It’s no secret that court reporters have to write quickly. In order to keep up with quick changes and fast speakers, it’s a wonder how anyone is able to keep up with everything going on. Most people cannot write or type anywhere near as fast as most people speak, so what makes the court reporter’s method of taking down the record different?

First of all, the steno machine that a court reporter uses is specifically made to increase writing efficiency. On a regular QWERTY keyboard, like the one you’re probably using right now to navigate the internet, every individual letter, space, and punctuation mark must be pressed in order to construct a document that is readable and grammatically correct. On a steno machine, words are not written by individual letters at all. In fact, multiple keys of the steno machine are pressed at the same time, much like piano chords, in order to write syllables, whole words, or even multiple words at the same time. In addition, a lot of steno writers also write phonetically. This means that words aren’t necessarily written according to their English spelling but are written according to the way the word sounds. For example, for the word “says”, a steno writer might write something akin to “sez”, even though the word is spelled S-A-Y-S, which corresponds more to the sound of the word rather than the spcleveland court reporterselling.

The keys that the stenographer presses on the steno machine do not immediately translate to English. The stenographer is writing in shorthand. Most people who look at the strokes the steno writer actually produces would be very confused would probably mistake the raw output for gibberish. The steno shorthand that the stenographer writes can be translated in real time to standard English by CAT (Computer-Aided Transcription) software. This not only allows court reporters to save significant amounts of time producing a document, it also allows for realtime transmission of what is being written, making things like writing captions on TV shows, or captioning a live conference possible.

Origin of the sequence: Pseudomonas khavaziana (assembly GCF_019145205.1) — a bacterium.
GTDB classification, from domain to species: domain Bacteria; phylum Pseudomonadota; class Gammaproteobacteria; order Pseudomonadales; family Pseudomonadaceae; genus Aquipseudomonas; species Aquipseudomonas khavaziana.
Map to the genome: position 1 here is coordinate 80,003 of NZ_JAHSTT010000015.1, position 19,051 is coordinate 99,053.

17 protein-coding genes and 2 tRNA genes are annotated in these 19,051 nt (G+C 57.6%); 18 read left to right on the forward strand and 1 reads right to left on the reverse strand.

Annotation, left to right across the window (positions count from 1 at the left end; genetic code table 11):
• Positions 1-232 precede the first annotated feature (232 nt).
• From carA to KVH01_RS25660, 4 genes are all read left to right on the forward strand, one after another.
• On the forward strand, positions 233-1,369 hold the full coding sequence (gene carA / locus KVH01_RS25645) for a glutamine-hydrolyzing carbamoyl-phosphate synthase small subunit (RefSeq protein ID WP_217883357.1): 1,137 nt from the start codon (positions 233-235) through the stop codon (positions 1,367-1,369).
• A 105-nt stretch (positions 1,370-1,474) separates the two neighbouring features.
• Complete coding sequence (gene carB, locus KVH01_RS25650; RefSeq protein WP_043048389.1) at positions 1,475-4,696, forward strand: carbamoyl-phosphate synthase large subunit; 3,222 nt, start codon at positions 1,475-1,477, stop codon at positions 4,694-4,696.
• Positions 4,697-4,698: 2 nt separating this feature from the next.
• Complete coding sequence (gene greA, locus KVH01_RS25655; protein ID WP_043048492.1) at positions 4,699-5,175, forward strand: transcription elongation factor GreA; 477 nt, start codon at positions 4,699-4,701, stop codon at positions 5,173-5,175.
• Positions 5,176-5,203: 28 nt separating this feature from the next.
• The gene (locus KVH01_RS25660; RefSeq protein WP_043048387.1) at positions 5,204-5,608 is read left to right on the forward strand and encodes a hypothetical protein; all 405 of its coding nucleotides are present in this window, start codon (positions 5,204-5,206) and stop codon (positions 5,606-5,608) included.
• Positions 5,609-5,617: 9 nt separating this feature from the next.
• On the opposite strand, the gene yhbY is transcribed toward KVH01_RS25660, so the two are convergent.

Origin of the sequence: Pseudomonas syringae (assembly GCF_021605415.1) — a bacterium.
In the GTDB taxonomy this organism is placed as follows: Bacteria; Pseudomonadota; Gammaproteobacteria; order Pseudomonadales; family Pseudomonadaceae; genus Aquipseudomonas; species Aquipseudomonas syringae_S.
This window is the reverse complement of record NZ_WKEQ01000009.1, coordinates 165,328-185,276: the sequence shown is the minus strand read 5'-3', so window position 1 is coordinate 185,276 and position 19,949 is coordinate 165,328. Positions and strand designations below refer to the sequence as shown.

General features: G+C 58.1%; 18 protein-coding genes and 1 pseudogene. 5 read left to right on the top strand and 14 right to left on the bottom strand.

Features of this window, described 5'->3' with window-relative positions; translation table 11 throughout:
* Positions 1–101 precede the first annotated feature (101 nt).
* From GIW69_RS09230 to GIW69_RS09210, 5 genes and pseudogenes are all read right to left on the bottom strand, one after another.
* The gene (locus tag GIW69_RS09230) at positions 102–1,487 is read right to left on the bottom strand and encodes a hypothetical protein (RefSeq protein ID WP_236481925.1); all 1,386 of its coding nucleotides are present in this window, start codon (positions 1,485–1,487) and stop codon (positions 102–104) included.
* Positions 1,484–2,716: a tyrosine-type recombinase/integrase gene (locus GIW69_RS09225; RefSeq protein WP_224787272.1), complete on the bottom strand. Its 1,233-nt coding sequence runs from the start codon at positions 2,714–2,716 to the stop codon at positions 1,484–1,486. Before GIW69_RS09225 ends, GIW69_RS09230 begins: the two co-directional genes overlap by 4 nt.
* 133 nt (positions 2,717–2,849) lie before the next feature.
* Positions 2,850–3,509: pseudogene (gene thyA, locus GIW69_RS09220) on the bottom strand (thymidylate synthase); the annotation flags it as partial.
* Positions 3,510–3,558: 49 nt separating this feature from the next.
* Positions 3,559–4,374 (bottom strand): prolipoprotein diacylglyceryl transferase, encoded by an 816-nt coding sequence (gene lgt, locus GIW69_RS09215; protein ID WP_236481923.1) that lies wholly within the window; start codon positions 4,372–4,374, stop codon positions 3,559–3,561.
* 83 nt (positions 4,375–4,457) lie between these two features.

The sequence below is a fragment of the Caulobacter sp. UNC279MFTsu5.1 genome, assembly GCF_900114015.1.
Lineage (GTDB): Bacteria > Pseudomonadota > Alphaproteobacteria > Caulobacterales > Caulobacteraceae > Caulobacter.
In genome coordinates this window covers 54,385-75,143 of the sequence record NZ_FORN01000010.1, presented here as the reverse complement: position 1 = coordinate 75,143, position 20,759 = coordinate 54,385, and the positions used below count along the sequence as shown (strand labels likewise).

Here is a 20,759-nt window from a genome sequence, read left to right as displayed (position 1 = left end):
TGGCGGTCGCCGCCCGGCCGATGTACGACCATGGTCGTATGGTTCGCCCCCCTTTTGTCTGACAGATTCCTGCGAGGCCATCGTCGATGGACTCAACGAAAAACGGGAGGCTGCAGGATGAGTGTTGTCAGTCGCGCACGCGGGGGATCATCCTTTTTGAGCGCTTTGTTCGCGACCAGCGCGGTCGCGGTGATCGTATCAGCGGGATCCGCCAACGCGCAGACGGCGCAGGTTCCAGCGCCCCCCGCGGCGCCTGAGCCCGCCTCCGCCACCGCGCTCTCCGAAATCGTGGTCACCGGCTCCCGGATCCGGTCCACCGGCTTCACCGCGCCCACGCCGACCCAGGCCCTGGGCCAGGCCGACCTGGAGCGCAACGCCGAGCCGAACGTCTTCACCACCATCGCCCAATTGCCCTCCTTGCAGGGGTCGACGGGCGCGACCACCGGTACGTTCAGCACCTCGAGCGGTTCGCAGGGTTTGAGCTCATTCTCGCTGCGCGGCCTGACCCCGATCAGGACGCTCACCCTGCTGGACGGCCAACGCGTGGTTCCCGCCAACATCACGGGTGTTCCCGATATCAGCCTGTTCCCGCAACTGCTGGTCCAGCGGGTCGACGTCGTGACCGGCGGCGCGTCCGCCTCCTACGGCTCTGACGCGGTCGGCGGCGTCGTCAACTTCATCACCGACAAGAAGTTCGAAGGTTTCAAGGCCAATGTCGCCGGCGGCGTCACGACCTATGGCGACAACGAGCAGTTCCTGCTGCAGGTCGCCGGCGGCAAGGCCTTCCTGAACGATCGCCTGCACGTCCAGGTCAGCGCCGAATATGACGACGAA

Even though there is a lot of technology involved in a stenographer’s career, it is not just the technology itself that makes court reporters quick writers. Steno students must put in a lot of practice into essentially learning a new language and learning a new instrument at the same time! In order to graduate, most schools require students to pass tests at 225 words per minute (WPM). The Registered Professional Reporter (RPR) certification offered by the National Court Reporters Association (NCRA) also requires candidates to pass 225 WPM, 200 WPM, and 180 WPM tests in order to earn the certification. For comparison, the average person writes at around 68 letters per minute (13 WPM), average computer typist is 41 WPM, and the fastest keyboard typing speed recorded is 216 WPM, according to ratatype.com. However, the fastest stenotype writing speed is 360 WPM, held by Mark Kislingbury, according to the Guinness World Records.

Stenography is a very specialized skill that takes a lot of effort and time to learn. In addition, there is a lot of new and unfamiliar technology that a stenographer must become familiar with in order to write well. The next time you see a court reporter writing down everything that is said, appreciate all the training and effort that has gone into being able to perform this skill!

written by Brittaney Byers

Brittaney Byers is a current court reporting student intern at Cady Reporting. She is currently in her final speeds at Cuyahoga Community College and hoping to graduate in May 2018. Brittaney has been featured in the National Court Reporters Association’s student publication Up-To-Speed as the Student Spotlight in October 2017. After graduating, Brittaney hopes to either become a freelance court reporter taking depositions, or an official court reporter working in a courtroom. When she is not practicing or doing homework, she enjoys playing the piano and caring for her cat, Kiara.

 

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